Abstract P243: Measurement Properties of the Short Acculturation Scale: Preliminary Findings from the Hispanic Community Health Study/Study of Latinos
Background: Extensive epidemiologic evidence suggests that greater acculturation levels are associated with higher risk of cardiovascular disease (CVD). However, there is little information on the reliability and validity of instruments to measure acculturation across Hispanic/Latino (H/L) groups who prefer to communicate in English or Spanish.
Objective: To evaluate the psychometric properties of the Short Acculturation Scale (SASH) to determine whether it is a reliable measure in a large, diverse sample of H/Ls, and whether there is measurement invariance across language groups.
Methods: Cross-sectional data were used from the multi-site HCHS/SOL (Bronx, Chicago, Miami and San Diego) and included Cuban, Dominican, Puerto Rican, Mexican, Central or South American background household resident adults (18 to 74 years old; n = 16,331). Households were selected using a stratified two-stage probability sampling design, and door-to-door recruitment with sampling weights calibrated to the 2010 US Population Census. A 10-item abbreviated version of the SASH was administered in English or Spanish per the participant’s preference. Standardized factor loadings were calculated for all item-level confirmatory factor analysis (CFA) and multi-group confirmatory factor analysis (MCFA) models.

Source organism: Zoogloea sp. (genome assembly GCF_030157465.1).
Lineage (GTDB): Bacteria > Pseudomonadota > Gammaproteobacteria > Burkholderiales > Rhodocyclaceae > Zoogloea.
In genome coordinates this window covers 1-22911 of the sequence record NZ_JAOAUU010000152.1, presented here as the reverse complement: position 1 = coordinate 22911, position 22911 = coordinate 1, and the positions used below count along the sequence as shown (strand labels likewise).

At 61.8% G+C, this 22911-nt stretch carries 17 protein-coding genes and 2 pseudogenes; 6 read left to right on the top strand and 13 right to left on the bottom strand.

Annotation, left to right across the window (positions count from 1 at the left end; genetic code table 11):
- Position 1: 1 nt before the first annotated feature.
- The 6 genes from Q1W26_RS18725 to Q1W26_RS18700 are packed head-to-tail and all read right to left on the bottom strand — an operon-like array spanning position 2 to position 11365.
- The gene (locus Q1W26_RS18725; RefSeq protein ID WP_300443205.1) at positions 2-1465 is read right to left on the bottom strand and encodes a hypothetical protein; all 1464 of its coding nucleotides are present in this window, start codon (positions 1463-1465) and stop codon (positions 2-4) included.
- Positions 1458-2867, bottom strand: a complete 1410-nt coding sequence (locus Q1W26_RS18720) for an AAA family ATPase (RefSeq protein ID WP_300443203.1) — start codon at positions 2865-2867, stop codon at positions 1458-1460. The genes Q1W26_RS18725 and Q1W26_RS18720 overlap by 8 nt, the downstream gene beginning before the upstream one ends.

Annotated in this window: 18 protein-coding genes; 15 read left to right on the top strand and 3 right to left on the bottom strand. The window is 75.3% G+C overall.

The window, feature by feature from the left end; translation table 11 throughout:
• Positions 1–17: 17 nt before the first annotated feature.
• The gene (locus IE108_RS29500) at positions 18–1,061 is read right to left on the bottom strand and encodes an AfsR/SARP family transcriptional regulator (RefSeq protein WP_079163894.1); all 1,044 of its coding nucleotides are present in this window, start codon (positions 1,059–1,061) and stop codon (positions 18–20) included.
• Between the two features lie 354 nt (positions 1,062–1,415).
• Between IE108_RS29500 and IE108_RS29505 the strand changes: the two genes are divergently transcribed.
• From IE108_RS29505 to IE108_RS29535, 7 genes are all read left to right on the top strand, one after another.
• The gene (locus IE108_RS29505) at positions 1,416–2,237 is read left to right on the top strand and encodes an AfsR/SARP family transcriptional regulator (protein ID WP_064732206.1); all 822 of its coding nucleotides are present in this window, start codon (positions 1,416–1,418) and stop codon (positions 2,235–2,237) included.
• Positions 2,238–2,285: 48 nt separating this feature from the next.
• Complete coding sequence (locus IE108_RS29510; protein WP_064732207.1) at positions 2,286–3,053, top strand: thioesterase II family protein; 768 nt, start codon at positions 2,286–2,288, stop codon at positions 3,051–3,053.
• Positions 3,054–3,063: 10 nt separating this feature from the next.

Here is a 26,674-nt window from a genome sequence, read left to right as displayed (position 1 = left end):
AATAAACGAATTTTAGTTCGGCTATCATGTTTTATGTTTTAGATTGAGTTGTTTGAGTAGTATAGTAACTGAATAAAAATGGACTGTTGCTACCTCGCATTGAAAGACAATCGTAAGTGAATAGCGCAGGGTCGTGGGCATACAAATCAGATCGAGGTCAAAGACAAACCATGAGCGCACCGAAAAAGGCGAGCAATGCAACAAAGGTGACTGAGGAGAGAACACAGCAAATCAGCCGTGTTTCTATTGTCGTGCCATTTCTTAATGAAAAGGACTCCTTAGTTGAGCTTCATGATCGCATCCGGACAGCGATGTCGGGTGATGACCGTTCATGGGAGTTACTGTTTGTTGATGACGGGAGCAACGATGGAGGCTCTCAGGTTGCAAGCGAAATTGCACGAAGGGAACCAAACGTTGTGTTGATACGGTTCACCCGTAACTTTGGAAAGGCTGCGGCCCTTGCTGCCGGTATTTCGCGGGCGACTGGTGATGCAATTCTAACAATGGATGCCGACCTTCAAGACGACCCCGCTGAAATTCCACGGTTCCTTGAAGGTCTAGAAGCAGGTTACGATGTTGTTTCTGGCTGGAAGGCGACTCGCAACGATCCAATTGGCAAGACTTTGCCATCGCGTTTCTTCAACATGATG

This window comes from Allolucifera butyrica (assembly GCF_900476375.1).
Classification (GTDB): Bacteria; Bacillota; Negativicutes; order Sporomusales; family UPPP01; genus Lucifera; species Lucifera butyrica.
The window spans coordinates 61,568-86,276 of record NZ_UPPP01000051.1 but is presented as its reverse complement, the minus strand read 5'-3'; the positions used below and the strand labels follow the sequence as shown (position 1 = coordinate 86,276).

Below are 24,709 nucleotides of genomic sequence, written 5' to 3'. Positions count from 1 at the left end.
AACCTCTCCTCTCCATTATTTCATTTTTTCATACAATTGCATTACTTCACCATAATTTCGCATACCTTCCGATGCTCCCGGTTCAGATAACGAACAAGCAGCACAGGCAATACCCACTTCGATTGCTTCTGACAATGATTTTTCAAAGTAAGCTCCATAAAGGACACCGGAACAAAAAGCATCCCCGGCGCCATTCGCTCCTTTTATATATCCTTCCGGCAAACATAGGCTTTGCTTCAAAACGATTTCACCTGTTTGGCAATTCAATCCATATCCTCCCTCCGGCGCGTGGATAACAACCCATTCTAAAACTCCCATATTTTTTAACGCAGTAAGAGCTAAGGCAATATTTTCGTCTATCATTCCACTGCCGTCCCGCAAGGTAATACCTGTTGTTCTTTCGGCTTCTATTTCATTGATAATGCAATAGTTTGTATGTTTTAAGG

Results: The overall scale reliability was acceptable in the full sample (α =.90) and for both language versions (α =.78 for English, and α =.85 for Spanish). The Cronbach’s alphas were similar across H/L ethnic groups (ranging from α =.85 for South Americans to α =.89 for Mexicans). Data from the exploratory factor analysis suggested a 2 factor solution, with dimensions of language use and ethnic social relationships. In addition, CFA showed that the 2 factor solution was invariant across the Spanish and English groups.
Conclusion: These preliminary findings suggest that the abbreviated SASH scale is reliable across language versions, and comparable (in terms of reliability and factors structure) across H/L ethnic groups.
- © 2013 by American Heart Association, Inc.